Closing the bones, placenta eating – ritual and care after the birth of your baby
Having a baby is one of the biggest transitions you will ever go through. I want to help you prepare for this so that you can thrive alongside your child. Here is a link to more resources to help you to do this: https://journeyintoparenting.com/
Today I spoke to Sheena who does seasonal yoga, holistic therapies and ceremonies for women after they have given birth. https://www.yamyoga.co.uk/classes/
The ceremony is based on a Peruvian practice called “closing the bones”. Women traditional wear a piece of cloth called a roboso around their hips during pregnancy to help with pelvic alignment and to perform massage and rocking motions to help with the process of birth. After the birth the same piece of fabric is used to carry the baby. After nine months the ceremony is performed, a binding of the hips takes place to help the skeletal structure of the mother but also as a way of witnessing her in her new role as mother so that she experiences the support of her community.
The way that we care for our children creates the foundations of our society, it literally shapes their brains. Therefore acknowledging it fully and honouring this process is important. If you are not nurtured and honoured yourself it is difficult to do this properly.
I reference the work of feminist sociologist Ann Oakley who interviewed over fifty women in the months before and after giving birth. She discovered through this that what is often labelled as post natal depression is not in fact depression but the result of exhaustion or lack of the right skills and support.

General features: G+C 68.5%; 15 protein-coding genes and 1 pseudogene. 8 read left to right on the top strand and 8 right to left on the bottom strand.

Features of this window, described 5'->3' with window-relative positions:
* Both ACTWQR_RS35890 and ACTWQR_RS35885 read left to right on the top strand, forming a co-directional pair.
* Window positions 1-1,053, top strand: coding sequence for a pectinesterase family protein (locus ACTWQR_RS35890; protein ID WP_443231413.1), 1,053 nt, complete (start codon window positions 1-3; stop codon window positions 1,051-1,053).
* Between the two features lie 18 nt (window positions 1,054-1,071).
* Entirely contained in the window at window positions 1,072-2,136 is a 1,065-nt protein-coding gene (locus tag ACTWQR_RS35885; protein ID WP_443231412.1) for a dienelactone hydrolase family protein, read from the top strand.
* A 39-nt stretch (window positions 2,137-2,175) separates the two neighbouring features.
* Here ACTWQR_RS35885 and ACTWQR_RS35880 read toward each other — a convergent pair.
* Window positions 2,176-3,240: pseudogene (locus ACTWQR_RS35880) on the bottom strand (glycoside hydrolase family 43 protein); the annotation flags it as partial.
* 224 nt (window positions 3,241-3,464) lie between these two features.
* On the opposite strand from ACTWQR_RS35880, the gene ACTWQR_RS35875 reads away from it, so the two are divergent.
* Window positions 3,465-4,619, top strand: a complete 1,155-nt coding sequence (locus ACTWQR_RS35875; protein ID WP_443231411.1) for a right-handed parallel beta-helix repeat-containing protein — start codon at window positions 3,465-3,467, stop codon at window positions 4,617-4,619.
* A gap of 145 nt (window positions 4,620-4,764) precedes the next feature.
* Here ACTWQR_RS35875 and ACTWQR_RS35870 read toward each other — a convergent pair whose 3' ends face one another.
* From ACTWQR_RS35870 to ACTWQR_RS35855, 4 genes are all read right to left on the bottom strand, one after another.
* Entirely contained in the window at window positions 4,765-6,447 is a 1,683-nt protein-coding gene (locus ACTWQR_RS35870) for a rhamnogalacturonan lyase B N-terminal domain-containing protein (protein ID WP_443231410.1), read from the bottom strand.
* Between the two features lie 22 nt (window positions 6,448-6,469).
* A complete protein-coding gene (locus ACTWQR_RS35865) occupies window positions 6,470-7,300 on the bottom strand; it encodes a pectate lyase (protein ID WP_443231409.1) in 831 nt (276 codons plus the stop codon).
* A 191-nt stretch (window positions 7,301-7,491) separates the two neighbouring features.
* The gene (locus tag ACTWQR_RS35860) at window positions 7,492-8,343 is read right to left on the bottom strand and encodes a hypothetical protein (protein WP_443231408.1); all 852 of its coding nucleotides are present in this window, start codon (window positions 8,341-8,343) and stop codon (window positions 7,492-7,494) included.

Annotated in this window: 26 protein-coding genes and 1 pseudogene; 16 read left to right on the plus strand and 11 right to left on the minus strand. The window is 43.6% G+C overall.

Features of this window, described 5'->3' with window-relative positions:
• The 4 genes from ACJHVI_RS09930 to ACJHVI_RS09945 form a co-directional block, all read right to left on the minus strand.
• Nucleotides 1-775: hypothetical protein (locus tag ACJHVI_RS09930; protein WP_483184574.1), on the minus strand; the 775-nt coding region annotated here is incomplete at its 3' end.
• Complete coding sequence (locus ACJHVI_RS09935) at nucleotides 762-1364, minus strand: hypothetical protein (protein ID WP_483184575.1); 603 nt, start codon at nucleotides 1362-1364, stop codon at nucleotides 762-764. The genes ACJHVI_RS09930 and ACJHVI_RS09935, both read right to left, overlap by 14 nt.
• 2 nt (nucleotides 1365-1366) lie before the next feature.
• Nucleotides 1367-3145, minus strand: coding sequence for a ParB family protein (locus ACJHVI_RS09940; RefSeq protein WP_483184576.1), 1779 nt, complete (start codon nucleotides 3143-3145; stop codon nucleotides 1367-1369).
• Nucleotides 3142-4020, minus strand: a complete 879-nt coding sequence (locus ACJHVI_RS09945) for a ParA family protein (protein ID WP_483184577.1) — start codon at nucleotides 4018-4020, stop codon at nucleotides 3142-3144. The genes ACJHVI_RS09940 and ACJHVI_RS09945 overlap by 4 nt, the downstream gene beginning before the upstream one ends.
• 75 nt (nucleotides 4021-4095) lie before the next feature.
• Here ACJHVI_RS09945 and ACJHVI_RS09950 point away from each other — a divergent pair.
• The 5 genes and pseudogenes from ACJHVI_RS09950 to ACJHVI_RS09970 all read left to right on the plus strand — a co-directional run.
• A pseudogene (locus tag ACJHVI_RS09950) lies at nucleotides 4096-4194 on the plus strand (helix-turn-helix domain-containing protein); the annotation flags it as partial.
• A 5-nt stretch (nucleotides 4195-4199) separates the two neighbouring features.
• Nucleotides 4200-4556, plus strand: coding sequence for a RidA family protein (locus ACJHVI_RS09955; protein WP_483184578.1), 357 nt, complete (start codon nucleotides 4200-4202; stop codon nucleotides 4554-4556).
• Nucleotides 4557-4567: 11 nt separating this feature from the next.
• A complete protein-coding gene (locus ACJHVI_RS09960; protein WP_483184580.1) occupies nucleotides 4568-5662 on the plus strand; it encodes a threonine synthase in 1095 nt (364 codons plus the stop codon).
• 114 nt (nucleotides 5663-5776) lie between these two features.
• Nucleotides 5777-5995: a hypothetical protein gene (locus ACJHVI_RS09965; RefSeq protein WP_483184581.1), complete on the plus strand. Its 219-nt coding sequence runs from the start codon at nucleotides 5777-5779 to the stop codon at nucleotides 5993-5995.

The courage to ask for what you need during the first few weeks of your child’s life can really help to make this transition easier. Often people are happy to be invited in to that inner circle after the birth of a child: Having the courage to ask for help can be an act of community building.
Placenta eating is also a practice which has been shown to have many benefits in post natal recovery. Myself and Sheena both found that it had an almost instant effect in restoring a feeling of vitality. You can find placenta recipes here: http://www.mothers35plus.co.uk/placenta-recipes.htm
It’s important to have realistic expectations of yourself during the first 40 days, it’s an important time to bond and connect with your baby. You may spend much of the time just feeding. Doing one thing a day for yourself such as having a bath or soaking your feet in salt water can really help you to stay well.
You can start establishing a connection with your baby before they are born by consciously connecting with them and talking to them. There is now evidence that this helps us to bond after the birth.
Parenting is a skill, often we don’t have a community around us to learn from. Via my courses I hope to bridge this gap.